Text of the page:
Free pertussis booster axed in NSW

Instead, expectant mums are being encouraged to pay for a vaccination before their child is born.

It follows findings from the National Centre for Immunisation Research that showed vaccinating mothers before the birth of the child reduced the risk of whooping cough by half.

Dr Vicky Sheppeard, NSW Health Director of Communicable Diseases, said expectant mothers should receive the preventive treatment before they gave birth.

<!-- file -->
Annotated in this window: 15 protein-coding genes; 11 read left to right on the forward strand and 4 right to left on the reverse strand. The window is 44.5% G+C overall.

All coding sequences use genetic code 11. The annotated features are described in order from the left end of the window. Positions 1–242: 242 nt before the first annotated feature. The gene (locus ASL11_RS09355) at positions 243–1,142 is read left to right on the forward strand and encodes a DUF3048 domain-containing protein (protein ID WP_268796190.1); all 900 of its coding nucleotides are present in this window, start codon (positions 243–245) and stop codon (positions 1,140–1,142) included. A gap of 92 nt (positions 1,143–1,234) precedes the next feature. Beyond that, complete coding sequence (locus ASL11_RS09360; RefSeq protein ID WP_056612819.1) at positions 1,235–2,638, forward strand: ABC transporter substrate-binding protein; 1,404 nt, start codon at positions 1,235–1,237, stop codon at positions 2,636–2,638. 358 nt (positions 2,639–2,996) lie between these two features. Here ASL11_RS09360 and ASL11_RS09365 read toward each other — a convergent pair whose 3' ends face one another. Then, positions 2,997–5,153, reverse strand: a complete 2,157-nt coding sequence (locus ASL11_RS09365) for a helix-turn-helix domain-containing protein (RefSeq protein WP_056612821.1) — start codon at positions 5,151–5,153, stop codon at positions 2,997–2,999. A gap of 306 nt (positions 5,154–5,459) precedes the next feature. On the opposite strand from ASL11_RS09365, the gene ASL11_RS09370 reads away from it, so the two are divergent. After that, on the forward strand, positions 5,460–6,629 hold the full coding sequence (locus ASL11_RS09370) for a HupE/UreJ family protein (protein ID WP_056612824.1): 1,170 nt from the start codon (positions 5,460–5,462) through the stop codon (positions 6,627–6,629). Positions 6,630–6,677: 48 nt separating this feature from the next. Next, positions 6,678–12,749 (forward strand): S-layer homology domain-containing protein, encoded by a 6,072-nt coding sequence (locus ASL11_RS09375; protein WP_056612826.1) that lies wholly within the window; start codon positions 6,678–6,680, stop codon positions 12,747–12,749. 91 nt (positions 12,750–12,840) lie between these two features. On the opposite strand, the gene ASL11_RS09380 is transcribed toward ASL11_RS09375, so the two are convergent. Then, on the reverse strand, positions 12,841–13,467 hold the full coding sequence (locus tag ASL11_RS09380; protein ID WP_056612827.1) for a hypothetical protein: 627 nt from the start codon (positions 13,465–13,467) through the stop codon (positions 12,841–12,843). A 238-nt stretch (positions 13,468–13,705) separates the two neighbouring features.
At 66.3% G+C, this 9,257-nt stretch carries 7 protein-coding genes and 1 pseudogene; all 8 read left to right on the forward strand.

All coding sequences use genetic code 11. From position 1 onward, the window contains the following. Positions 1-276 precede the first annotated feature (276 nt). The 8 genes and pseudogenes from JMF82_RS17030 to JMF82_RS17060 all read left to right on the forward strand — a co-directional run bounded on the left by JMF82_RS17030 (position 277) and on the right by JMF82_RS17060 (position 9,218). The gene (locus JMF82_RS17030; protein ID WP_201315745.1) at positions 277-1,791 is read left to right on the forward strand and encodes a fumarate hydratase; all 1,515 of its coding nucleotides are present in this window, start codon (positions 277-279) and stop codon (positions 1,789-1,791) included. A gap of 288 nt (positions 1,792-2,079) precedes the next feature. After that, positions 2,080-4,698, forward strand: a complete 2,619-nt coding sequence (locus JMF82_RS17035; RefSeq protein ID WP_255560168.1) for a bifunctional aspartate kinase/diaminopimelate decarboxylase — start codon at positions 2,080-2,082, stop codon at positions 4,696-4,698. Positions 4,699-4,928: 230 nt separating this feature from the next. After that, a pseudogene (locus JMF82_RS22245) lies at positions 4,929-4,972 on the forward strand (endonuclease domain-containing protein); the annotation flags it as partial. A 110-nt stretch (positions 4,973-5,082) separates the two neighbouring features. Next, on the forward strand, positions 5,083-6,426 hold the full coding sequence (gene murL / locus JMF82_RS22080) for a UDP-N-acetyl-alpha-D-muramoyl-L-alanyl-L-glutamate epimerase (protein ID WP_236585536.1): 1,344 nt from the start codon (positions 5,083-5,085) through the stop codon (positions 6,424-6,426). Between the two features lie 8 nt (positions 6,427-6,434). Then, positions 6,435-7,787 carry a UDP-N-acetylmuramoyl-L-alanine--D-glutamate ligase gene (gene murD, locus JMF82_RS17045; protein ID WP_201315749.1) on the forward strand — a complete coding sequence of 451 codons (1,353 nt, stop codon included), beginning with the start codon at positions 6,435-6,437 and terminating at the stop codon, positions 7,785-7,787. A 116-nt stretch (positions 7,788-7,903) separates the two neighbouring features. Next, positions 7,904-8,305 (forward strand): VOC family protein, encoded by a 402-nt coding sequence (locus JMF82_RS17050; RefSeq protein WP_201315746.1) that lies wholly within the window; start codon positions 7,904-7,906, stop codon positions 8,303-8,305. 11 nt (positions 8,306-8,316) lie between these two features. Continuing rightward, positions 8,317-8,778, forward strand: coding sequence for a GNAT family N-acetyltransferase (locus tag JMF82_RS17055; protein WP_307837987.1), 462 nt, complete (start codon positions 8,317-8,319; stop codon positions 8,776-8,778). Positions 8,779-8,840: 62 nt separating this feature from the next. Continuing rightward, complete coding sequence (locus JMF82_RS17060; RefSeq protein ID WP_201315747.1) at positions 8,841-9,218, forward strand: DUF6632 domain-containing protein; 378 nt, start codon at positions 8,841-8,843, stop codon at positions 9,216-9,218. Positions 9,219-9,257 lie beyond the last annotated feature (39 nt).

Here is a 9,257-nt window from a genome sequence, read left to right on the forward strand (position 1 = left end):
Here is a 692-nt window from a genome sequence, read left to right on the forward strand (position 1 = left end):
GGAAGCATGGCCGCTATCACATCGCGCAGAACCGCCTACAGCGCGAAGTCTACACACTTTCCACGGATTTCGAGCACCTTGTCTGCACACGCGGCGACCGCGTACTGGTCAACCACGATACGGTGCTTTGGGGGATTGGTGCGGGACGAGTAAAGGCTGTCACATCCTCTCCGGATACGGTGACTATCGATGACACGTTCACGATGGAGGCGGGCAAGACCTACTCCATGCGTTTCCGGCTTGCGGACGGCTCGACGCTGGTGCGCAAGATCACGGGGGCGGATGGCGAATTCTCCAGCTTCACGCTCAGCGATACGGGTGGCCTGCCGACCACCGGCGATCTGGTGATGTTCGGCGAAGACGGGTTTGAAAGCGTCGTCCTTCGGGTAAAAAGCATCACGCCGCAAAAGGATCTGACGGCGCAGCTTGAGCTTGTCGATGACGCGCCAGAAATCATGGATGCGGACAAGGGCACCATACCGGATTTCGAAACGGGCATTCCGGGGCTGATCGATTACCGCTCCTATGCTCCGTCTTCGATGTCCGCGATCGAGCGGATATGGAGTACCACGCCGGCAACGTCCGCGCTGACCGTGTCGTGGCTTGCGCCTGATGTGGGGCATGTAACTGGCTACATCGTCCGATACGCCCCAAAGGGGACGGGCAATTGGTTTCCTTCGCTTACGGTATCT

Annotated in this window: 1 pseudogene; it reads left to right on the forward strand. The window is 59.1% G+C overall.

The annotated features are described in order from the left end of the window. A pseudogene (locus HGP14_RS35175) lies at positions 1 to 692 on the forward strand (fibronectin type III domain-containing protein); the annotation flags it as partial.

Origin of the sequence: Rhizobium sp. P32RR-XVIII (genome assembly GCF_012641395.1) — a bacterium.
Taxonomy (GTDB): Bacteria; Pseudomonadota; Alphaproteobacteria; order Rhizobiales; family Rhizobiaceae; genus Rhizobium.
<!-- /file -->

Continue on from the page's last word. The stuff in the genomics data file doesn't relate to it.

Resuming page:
"A lot of parents don't get vaccinated until a few weeks after birth, which is too late to protect the most vulnerable, very young babies," Dr Sheppeard said.

The third trimester of pregnancy was the ideal time for vaccination, she said.

Dr Sheppeard said women could purchase the pertussis vaccine on prescription from their obstetrician or GP.

It marks the end of a four-year strategy, during which one million free vaccines were administered to new mothers in response to a NSW whooping cough

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